This year’s Advising Academy focused on building community (intellectual and otherwise) in undergraduate programs.  The morning panel featured Stephen DeBacker from Mathematics, Brian Porter-Szücs from History, Melissa Eljamal from Organizational Studies and Jaime Langdon and Kimberly Smith from the Program in the Environment.  Each of the panelists presented a variety of ways in which their departments and programs attempt to build community, their motivations for this endeavor, as well as the challenges to and benefits of success in this regard.  (Presentations and related documents linked below.)

  • Stephen talked about the history of community in Math and their standard means of achieving this; engaging students in the life of the department generally; and how advising is structured and operates.  
  • Brian presented History’s new three-tiered advising model, recent curricular changes (both in terms of requirements and course offerings) and the motivations for these changes.  
  • Melissa Eljamal highlighted Org Stds responses to the challenges to building community in a highly interdisciplinary program through curricular, advising, and an array of contexts for student (including alumni) engagement.  
  • And Jaime and Kim focused on a similar range of opportunities for PitE students, including but not limited to field experiences, peer advising, social and milestone events, and communications media.

In the afternoon breakout sessions, each led by a brief presentation and co-facilitated by a departmental representative, the following examples and best practices emerged:

Student Voice (Acrisio PiresLinguistics):
  • Involve students in UG committees.
  • Utilize “Joiners” to develop programs and bring in other students (see also Tina Rosenberg’s Join the Club).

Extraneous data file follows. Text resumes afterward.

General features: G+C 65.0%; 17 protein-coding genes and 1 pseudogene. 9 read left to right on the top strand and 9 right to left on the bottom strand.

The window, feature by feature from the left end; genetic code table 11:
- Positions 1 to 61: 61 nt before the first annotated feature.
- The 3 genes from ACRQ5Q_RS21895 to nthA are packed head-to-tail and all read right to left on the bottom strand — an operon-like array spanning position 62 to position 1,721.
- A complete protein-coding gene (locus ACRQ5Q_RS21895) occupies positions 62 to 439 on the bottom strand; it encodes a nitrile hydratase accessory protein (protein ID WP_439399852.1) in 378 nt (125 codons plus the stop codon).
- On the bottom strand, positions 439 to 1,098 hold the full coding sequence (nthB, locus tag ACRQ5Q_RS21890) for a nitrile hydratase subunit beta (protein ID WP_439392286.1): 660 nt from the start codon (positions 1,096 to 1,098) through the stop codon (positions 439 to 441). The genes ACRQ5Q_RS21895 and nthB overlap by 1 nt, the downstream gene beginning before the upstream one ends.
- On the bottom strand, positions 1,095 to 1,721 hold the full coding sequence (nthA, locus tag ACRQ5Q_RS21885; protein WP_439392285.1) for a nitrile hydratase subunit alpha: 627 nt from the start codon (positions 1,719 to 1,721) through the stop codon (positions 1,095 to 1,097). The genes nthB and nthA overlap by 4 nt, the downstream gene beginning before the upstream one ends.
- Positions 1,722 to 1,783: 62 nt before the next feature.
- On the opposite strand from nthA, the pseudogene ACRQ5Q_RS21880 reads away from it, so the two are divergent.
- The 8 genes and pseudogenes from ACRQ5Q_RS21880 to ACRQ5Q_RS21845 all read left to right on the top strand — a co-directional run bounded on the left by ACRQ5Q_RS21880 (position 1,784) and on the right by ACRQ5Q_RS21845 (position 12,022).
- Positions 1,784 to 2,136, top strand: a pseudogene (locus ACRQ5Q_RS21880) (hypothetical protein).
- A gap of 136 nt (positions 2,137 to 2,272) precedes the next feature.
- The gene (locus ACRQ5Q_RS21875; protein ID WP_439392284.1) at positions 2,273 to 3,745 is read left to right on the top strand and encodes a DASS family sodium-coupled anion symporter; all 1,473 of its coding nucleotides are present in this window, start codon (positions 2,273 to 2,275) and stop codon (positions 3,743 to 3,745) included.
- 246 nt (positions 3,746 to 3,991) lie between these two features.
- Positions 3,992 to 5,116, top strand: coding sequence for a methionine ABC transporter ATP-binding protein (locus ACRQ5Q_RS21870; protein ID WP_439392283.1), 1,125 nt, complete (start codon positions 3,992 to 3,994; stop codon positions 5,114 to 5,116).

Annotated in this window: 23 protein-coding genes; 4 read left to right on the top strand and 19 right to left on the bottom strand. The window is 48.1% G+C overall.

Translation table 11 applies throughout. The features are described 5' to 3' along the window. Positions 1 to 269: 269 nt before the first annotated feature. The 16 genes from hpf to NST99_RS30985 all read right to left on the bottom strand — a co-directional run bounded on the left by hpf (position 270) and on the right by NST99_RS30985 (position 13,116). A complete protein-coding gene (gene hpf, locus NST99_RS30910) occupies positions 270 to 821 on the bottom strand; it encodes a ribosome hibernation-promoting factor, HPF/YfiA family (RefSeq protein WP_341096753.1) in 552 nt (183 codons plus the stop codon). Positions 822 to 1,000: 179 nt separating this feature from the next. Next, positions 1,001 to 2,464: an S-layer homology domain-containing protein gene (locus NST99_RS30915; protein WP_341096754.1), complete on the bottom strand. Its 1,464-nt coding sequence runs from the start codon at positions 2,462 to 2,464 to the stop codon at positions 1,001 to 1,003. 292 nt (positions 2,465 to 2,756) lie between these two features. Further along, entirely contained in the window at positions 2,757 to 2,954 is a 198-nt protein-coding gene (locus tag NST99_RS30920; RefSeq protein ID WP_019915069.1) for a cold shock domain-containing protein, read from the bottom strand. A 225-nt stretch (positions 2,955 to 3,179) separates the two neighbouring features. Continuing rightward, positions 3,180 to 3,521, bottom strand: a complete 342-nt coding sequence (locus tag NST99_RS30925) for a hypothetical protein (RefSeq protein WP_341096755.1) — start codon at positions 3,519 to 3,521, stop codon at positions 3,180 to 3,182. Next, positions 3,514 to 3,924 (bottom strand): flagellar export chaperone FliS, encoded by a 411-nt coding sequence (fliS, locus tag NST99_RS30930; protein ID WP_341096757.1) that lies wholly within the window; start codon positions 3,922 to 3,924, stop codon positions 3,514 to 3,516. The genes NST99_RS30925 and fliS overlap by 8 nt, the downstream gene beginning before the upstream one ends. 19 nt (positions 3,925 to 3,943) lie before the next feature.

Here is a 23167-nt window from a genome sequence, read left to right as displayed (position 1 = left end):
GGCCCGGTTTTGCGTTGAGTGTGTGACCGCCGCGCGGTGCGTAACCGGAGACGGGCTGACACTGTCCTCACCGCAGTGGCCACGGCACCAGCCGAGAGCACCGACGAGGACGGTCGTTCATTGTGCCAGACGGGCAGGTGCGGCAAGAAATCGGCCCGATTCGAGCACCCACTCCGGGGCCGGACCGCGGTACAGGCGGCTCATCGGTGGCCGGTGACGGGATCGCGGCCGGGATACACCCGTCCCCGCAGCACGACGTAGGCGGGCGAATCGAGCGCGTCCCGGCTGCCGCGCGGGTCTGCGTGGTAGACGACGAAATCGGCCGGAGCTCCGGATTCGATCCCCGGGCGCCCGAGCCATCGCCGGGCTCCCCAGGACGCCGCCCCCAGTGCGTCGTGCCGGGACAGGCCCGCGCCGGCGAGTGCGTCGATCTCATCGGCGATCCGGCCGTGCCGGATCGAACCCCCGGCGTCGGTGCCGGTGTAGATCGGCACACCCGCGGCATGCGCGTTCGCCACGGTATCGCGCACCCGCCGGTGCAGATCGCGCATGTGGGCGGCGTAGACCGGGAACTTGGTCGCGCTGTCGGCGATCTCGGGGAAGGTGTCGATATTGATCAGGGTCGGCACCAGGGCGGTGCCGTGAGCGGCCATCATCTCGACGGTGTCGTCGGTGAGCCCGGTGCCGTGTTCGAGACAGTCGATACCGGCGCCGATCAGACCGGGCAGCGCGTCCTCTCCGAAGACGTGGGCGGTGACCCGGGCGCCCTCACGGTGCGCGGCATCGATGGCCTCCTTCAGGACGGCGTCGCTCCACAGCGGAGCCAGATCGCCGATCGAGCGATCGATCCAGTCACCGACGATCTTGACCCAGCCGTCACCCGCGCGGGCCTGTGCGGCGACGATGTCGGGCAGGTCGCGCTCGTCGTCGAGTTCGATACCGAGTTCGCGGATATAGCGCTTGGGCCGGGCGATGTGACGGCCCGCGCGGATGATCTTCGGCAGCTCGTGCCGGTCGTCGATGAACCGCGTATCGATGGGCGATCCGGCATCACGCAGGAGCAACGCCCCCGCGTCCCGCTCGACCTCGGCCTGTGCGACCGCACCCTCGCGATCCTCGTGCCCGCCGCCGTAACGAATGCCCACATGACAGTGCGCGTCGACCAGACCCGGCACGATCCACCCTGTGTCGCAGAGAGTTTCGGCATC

• Facilitate peer-to-peer interaction.  Examples:
    • Peer Advisors/Mentors
    • Tutors
    • Student Org events and communication (e.g., blog, FB)
  • Provide opportunities for students to engage in and present research.
  • Survey your students (at graduation but also ongoing).
Milestones (Donna AinsworthWomen’s Studies):
  • Welcome to the Major
  • Milestones in Women’s Studies are designed to:
    • Create a sense of community (e.g., dinners for new majors, major-specific graduation ceremonies).
    • Establish a shared discourse about the discipline (e.g., capstone classes that create cohorts).
  • Beyond
    • Use email contact to maintain a running list of jobs held by Women’s Studies graduates.
    • Some graduates are featured on the department’s website.
  • Discussion
    • Departments with smaller numbers of majors emphasized the importance of faculty contact with students as an element in creating milestones.
    • Larger departments discussed milestones formats that accommodate many students, such as orientation for the major programs.
    • The nature of the discipline is an important factor in shaping effective milestones (e.g., differences between humanities and laboratory based sciences, Classical Studies’ meals based on ancient recipes, enactment of the death of Caesar).